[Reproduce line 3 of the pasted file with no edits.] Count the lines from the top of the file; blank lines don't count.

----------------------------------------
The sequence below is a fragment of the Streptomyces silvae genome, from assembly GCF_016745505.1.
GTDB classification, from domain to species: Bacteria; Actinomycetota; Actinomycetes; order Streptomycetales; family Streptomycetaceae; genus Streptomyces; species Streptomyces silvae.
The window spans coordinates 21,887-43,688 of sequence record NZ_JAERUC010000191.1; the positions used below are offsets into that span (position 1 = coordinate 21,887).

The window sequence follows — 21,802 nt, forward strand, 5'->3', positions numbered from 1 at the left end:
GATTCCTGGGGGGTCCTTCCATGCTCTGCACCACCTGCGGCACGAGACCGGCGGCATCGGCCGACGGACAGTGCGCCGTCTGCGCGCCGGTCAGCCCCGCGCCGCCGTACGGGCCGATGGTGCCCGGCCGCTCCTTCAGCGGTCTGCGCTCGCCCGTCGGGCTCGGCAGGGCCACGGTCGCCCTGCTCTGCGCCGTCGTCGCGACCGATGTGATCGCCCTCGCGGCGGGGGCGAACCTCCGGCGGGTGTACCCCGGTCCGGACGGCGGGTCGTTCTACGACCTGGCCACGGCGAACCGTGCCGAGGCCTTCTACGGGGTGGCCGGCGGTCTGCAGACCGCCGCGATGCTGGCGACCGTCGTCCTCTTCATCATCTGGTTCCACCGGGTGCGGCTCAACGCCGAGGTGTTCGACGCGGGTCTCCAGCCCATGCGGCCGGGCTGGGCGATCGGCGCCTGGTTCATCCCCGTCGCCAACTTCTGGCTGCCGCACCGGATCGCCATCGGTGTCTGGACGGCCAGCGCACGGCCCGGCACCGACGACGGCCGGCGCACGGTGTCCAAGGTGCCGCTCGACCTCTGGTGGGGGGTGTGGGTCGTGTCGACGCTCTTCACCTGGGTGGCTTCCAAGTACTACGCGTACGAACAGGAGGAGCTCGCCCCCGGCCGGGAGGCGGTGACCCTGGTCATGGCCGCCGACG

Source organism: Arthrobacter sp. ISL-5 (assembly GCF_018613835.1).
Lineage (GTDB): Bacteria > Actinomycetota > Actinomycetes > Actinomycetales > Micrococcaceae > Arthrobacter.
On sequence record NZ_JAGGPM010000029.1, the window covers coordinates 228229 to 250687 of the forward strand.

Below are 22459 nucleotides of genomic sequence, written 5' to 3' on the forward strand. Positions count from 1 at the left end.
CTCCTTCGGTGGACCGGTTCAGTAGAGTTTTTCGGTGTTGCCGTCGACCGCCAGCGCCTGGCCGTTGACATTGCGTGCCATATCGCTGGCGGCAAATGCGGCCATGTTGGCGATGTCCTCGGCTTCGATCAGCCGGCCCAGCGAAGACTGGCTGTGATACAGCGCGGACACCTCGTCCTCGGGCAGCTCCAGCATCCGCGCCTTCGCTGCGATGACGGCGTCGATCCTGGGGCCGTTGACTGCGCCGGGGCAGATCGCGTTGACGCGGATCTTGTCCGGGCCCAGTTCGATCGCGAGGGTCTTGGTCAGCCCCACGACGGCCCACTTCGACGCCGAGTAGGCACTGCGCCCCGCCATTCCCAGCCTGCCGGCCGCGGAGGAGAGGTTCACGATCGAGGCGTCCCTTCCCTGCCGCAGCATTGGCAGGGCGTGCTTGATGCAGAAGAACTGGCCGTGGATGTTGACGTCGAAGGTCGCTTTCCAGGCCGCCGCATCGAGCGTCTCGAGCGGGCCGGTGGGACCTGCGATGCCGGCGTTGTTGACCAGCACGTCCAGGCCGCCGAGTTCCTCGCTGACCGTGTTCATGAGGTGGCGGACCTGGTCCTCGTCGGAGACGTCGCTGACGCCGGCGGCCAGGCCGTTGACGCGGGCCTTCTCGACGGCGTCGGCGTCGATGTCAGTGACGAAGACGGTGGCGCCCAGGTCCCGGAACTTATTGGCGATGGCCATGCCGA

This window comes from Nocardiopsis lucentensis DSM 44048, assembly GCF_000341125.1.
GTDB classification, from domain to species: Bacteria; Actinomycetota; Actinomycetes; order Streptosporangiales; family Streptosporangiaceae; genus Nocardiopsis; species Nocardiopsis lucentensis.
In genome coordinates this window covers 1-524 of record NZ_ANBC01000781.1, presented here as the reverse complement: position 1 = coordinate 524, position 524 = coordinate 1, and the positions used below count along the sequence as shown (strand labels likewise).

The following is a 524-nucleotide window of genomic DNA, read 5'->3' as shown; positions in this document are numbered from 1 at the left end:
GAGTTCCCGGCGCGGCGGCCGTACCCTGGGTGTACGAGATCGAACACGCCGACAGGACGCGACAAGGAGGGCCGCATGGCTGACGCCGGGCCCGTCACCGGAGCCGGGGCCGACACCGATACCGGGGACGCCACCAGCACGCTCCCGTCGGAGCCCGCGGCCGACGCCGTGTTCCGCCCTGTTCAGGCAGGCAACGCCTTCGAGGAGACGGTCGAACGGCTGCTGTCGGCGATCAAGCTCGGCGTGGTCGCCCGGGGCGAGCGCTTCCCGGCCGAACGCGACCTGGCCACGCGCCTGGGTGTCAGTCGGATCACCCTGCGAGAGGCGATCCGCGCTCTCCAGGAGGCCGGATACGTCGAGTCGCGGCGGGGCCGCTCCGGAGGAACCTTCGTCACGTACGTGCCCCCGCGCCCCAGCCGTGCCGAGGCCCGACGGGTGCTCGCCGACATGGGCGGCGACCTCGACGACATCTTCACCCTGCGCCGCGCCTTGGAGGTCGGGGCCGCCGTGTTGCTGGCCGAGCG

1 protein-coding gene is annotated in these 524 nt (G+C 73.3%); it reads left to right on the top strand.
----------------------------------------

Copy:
The window spans coordinates 21,887-43,688 of sequence record NZ_JAERUC010000191.1; the positions used below are offsets into that span (position 1 = coordinate 21,887).